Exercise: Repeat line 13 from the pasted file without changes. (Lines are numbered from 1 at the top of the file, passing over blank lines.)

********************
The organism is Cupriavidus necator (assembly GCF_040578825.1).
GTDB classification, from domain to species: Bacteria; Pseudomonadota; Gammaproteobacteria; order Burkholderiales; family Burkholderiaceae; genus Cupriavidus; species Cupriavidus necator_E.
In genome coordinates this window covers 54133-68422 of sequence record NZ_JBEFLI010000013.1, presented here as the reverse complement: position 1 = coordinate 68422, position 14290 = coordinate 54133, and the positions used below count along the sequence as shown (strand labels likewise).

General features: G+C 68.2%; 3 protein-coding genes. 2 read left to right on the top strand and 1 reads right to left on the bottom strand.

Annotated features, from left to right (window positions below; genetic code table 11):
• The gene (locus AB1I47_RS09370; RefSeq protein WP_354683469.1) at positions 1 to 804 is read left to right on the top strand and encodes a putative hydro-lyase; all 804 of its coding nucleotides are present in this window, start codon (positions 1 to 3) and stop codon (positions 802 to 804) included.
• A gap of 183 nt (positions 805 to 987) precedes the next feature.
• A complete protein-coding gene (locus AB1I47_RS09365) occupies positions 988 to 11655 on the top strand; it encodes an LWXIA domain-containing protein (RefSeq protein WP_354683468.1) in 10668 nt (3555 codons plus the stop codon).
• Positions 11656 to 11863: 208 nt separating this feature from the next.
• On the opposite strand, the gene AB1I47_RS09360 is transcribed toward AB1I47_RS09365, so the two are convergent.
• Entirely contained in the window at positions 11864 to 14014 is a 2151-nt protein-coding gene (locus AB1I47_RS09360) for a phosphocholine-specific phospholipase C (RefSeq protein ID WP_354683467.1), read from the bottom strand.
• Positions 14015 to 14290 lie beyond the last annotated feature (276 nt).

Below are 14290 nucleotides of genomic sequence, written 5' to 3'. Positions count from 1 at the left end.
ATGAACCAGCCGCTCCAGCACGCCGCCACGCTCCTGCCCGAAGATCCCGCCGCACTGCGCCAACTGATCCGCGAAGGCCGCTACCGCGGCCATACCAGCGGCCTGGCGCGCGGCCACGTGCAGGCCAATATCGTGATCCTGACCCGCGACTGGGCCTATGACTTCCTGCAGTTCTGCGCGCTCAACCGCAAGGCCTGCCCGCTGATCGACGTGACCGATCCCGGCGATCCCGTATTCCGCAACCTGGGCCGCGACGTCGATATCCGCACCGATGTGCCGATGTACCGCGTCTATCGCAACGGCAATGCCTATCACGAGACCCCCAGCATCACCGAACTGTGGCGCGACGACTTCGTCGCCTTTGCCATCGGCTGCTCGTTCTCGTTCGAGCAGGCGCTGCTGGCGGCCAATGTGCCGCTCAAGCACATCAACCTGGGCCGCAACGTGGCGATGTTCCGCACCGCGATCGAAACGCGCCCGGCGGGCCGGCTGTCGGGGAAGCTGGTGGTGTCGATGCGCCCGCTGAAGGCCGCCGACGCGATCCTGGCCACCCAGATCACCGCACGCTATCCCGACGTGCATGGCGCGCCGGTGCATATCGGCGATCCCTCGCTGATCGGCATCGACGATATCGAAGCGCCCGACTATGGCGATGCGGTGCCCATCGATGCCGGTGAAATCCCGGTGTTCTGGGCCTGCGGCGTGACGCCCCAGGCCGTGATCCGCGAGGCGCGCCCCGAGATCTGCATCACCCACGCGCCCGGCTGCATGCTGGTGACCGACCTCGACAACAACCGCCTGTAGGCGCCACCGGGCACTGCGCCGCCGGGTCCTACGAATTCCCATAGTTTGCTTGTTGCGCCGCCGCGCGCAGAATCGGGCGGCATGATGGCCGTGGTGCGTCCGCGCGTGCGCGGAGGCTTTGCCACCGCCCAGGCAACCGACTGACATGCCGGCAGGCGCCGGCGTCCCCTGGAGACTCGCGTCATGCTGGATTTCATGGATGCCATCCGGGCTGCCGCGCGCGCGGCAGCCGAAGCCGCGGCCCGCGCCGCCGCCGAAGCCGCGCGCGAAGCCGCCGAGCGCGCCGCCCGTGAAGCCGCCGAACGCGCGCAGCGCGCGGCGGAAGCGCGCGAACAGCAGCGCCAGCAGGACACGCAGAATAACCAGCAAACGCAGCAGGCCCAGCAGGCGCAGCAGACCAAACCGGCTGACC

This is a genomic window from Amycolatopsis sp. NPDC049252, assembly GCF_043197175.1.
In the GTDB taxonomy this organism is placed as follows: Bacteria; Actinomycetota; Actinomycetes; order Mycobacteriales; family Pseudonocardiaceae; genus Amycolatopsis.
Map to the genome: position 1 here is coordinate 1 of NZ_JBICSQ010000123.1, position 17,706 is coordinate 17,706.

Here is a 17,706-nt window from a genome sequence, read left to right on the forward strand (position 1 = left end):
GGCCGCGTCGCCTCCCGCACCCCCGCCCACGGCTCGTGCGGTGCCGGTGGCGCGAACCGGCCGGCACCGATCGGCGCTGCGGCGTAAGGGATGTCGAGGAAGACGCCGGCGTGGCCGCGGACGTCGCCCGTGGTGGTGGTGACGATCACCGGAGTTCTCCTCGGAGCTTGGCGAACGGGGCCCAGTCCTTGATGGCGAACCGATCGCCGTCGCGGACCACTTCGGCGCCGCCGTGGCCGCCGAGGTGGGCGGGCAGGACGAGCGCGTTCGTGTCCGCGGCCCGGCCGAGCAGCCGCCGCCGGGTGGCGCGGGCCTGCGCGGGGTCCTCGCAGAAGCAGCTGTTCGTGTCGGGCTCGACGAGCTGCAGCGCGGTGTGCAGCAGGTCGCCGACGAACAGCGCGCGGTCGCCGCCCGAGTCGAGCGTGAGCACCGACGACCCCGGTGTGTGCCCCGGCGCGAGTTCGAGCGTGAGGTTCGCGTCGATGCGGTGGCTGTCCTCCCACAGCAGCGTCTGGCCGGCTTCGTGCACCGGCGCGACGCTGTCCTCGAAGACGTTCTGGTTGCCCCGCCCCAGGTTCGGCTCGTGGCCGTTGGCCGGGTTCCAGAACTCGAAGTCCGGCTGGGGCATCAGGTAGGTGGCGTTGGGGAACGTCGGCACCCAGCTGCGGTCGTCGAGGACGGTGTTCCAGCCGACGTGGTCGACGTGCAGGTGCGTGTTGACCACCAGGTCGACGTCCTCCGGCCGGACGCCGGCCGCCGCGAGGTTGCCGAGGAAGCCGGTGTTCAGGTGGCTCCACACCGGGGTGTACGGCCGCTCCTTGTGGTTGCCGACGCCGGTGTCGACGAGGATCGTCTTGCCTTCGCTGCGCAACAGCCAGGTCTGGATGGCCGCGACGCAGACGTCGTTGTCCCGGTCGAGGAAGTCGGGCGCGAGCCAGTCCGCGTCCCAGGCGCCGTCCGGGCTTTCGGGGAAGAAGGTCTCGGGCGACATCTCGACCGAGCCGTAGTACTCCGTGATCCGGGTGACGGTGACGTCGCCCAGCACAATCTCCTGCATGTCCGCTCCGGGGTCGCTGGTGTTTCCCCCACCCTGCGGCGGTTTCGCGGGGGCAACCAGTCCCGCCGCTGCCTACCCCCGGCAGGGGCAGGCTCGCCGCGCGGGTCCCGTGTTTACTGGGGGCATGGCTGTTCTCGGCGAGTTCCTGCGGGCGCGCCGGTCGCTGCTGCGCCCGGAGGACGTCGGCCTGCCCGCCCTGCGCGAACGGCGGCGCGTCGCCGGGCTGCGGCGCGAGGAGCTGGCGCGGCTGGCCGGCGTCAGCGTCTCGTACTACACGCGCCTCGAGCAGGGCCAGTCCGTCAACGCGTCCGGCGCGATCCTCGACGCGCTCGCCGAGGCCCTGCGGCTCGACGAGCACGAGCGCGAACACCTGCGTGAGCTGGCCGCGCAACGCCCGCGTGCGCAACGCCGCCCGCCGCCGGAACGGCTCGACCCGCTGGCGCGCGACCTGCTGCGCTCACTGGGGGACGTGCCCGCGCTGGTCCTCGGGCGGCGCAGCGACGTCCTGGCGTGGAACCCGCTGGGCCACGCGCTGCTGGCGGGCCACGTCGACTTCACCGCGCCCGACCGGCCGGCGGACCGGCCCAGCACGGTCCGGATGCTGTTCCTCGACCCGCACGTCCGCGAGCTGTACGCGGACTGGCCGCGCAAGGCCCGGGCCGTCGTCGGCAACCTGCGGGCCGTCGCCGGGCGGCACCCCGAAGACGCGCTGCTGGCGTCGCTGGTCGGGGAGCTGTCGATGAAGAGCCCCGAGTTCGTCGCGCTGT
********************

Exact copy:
Below are 14290 nucleotides of genomic sequence, written 5' to 3'. Positions count from 1 at the left end.